While any kind of workout is beneficial if you want to lead an active life, weight training offers a plethora of health benefits. Apart from burning body fat, improving posture and bone density—it also improves the quality of sleep. All in all, we don’t see any reason why weight training shouldn’t be a part of your workout.
While we are talking about weight training, let’s take out a moment to discuss dumb-bells. These nifty equipment can come in really handy if you are just beginning. Not only are dumb-bells beginner friendly, they are also available easily.
And if you want to make them a part of your fitness journey, here are 5 tips on working out with dumb-bells for beginners:
The first and foremost thing you should keep in mind before starting off with weight training is choosing the appropriate weight of dumb-bells. You don’t want to start with a very heavy weight and injure yourself. Start with lighter weights, anywhere between one to two kilos, and work your way up slowly.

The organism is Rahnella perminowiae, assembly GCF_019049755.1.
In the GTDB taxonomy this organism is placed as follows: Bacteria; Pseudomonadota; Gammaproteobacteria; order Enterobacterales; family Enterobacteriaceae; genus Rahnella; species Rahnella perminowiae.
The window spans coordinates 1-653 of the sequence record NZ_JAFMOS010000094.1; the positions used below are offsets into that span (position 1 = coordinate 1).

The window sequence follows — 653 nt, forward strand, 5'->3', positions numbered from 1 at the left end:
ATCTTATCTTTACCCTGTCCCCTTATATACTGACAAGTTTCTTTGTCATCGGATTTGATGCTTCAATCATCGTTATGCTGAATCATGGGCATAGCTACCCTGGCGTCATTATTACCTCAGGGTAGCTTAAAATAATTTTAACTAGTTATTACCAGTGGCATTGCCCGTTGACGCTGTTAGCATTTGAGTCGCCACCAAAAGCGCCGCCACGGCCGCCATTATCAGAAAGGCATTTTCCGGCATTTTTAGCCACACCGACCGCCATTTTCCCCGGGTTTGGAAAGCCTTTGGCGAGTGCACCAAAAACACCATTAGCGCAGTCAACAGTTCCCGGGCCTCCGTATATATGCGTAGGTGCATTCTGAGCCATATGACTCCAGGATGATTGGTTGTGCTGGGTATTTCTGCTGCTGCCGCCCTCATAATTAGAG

We understand that you are high on motivation at the moment. But ensure that you don’t push yourself far too much—because remember, you are just starting out. Start with a number of reps that you are comfortable with and then slowly keep adding to it.
When you are starting out, instead of concentrating on the number of reps and sets, your main focus should be on your form. Acing the technique will help you avoid any kind of muscle injuries. This will also help you build endurance. Not to mention, going slow also helps build muscle. So make sure you are not rushing into it!
Do not bend your wrist to hold the weight—doing so can put you at the risk of straining your wrist. While you’re at it, make sure you are not placing your thumb on the handle. Instead, keep your wrists straight and ensure you have a comfortable grip throughout the workout.
While you are working out, exhale through your mouth as you lift the weight. And inhale through your nose when you lower it. Don’t forget to do this because it helps in delivering oxygen to your muscles.
Keep an idea of your risk of weight-related issues.Check BMI